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Using Hemp as a tool for CO2 Sequestering

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Green.Org sat down with founder of MIRRECO, Richard Evans, to talk about the future of hemp as a tool for carbon sequestration.

Hi Richard, thanks for joining Green.Org today. Can you tell me a bit about your background?

I am an award-winning professional with 33+ years’ experience in business, construction and project management, always learning and often bringing solid ideas to fruition. I cherish working alongside other forward thinking individuals and am highly driven, focused and visionary. With an unrivalled passion for sustainability and innovation, I can work autonomously or in a team environment & is able to communicate, negotiate, plan, manage & execute with natural ability. A member of the Chartered Institute of Building, a Chartered Construction Manager and qualified beyond degree level, I founded MIRRECO™ on the basis of making a positive difference by commercialising sustainable technologies on a grand scale.

What is a fun fact about you?

An avid football (soccer) fan, following my beloved team Liverpool FC in England, I’ve watched just about every game that they’ve played in, for over 30 years.

Why do you think climate change and sustainability is such an important topic today?

In a world of global warming caused by our reliance on fossil fuels, there’s urgent need to find sustainable solutions and reduce carbon emissions. Fail to do so and the future looks decidedly bleak for the planet, for the human population and other species we share it with. Climate Change is the greatest threat and challenge the human race has ever faced — it requires momentous and immediate action. Recalling the severity of weather events brought about by global warming in recent news headlines such as the severe fires in California & Australia, the rapid melting of the polar ice caps, flooding, rising water levels and more, an urgent reduction in global carbon emissions to suppress rising temperatures is necessary and pressing. Dynamic climate events affect everyone regardless of their socioeconomic circumstances, affiliations, ethnicity, nationality, or religion. I predicted ‘climate wars’ sometime ago, and right now the awful attack in Ukraine is shifting, amongst other things, global energy security.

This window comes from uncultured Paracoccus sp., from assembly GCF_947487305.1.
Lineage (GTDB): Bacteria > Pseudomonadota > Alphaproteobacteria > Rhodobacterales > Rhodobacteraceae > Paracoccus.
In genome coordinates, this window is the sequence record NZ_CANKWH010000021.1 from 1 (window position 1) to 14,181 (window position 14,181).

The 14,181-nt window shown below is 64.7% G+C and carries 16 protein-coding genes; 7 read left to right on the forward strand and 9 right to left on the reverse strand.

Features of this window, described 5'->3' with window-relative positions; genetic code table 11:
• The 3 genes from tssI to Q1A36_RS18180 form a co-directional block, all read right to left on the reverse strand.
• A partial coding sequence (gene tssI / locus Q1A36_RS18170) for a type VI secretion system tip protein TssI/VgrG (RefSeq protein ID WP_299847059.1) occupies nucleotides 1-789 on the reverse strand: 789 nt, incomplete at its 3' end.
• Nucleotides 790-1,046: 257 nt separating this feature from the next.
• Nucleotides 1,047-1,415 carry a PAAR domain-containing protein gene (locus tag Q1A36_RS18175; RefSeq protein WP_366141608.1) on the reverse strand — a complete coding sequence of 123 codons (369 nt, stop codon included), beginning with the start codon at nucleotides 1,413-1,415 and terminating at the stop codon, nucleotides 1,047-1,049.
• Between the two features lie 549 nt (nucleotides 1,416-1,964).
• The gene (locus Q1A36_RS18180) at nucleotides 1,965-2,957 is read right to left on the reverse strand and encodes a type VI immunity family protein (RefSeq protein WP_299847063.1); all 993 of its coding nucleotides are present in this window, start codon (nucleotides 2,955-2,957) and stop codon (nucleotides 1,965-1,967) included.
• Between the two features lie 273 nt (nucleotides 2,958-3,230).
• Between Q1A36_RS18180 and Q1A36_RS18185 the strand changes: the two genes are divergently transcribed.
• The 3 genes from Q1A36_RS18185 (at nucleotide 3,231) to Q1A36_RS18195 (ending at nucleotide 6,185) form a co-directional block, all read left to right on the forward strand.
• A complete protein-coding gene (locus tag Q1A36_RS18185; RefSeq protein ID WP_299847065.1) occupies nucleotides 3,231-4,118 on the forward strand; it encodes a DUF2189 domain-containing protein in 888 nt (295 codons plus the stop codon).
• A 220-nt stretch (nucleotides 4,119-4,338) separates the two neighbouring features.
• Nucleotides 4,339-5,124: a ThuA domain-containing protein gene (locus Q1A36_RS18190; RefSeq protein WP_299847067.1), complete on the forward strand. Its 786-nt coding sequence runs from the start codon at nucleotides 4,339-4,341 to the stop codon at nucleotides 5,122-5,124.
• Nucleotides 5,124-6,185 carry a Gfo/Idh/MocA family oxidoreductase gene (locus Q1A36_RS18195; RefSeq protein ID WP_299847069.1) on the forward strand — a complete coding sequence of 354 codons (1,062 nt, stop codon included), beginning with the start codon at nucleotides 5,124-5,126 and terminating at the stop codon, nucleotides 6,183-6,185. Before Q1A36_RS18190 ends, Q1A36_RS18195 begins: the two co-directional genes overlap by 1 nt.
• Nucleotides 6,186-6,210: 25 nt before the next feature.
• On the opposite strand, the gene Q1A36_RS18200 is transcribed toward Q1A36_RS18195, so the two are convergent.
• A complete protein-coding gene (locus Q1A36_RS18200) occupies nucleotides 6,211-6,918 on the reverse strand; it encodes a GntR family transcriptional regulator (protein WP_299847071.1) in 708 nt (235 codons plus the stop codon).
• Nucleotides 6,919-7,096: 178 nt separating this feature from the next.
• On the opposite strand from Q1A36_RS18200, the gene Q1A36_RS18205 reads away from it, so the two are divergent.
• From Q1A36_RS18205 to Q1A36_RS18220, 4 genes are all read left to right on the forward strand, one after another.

What do you envision your industry looking like 10 years from now?

I envisage displacement of many current ‘synthetic’ practices and products that are mostly formed from fossil based, intensive energy sources. Successful hemp crops can yield the natural worlds strongest fiber, whilst drawing down (sequestering) CO2 in abundance. We’ve been involved in a crop that was harvested in 79 days from seed – by comparison, the fastest (softwood) tress can take 15+ years and we all know that cutting down trees typically, isn’t good. Over time, hemp will hold it’s place at the ‘climate table’, and we’ll be pushing the chair from behind. With hemp as the vehicle, carbon (CO2) is the driver.

What can the average person do to make a difference?

Change their behaviours, attitude, even lifestyle. Consume less. Also look beyond the mainstream narrative that is often designed to lure us down a destructive path, driven by money, power and the greed of the few.

Thanks Rich, for talking to us about the future and potential impact of hemp production.

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Charlie Bingham
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